However well-intentioned tenant rights are under the Residential Tenancies Act, they are little comfort for Heritage Glen resident Joyce Dodge, 92, who has lived at the home for nearly 20 years.

When she received her eviction notice on March 19, her first instinct, and that of her daughter Karen Santaguida, was to dig in and fight. Santaguida began meeting with other residents and their family members in an attempt to force Chartwell to a hearing at the Landlord and Tenant Board and stop the sale.

In the end, however, Dodge and her daughter decided the writing was on the wall and went in search of another place to live. They are now eyeing a small one-bedroom apartment at Holland Christian Homes in nearby Brampton.

Dodge says the whole ordeal has made her “anxious” and has disrupted her desire for a quiet retired life.

“I asked one lady down the hall who is moving out in two weeks if she was happy. She said, ‘No, I’m pissed off.’ I said I can’t blame you. So am I,” said Dodge in her spotless, eighth-floor unit.

Fellow residents Ted and Donna Snider, who moved to Heritage Glen just eight months ago, have not yet found an alternative place to live.

Ted, 82, penned a letter that was recently read out at a Mississauga council meeting in which he lamented that he was “being forced to do something by a large corporation that says they are in the business to care for seniors but are causing a problem in my life after I gave them my trust, so they can make a profit in real estate.”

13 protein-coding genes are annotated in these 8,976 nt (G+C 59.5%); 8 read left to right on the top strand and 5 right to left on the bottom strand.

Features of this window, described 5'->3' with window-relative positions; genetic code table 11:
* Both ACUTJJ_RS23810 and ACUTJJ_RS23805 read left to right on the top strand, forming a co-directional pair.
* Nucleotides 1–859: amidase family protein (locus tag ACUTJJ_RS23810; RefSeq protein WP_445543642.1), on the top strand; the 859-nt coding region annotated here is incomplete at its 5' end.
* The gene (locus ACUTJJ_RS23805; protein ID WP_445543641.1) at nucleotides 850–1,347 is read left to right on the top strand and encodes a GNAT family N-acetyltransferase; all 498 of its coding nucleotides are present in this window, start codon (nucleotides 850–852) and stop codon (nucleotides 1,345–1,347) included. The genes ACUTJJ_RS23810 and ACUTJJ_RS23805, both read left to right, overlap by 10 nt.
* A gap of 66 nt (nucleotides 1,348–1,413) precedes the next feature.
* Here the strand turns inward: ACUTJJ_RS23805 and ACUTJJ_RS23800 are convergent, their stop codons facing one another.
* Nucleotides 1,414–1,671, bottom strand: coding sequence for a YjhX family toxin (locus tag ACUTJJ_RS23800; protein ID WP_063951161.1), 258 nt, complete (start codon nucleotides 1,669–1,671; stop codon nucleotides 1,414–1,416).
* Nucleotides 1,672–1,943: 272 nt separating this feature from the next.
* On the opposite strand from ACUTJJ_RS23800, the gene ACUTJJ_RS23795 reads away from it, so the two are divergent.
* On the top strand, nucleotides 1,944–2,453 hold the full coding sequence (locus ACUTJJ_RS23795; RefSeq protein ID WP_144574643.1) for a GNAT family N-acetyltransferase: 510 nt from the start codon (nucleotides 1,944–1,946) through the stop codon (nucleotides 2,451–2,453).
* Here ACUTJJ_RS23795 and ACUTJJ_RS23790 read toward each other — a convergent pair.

Ted says he and Donna, 84, have considered another Chartwell location in Orangeville, but notes his rent, currently about $3,000 a month, will increase by at least $1,000.

“I’ll tell you, these big companies are really shafting seniors. They can see it’s low-hanging fruit,” he said, noting he is particularly concerned for residents on fixed incomes who cannot afford to pay increased rents. “Where are they going to put them if they can’t place them financially? What’s the answer for them?”

Jenny Caspar worries that her 94-year-old mother, Marion Sutherland, who has lived at Heritage Glen since 2009, might run out of money after deciding to move to another Chartwell facility in Oakville.

Caspar says her mother prefers to eat in her own unit as opposed to the dining room, and was told by Chartwell that it would cost $17 plus tax to have each meal delivered to her unit in the new home — adding some $1,700 to her new monthly rent, bringing it up to $5,450 from the $3,600 Sutherland is paying at Heritage Glen.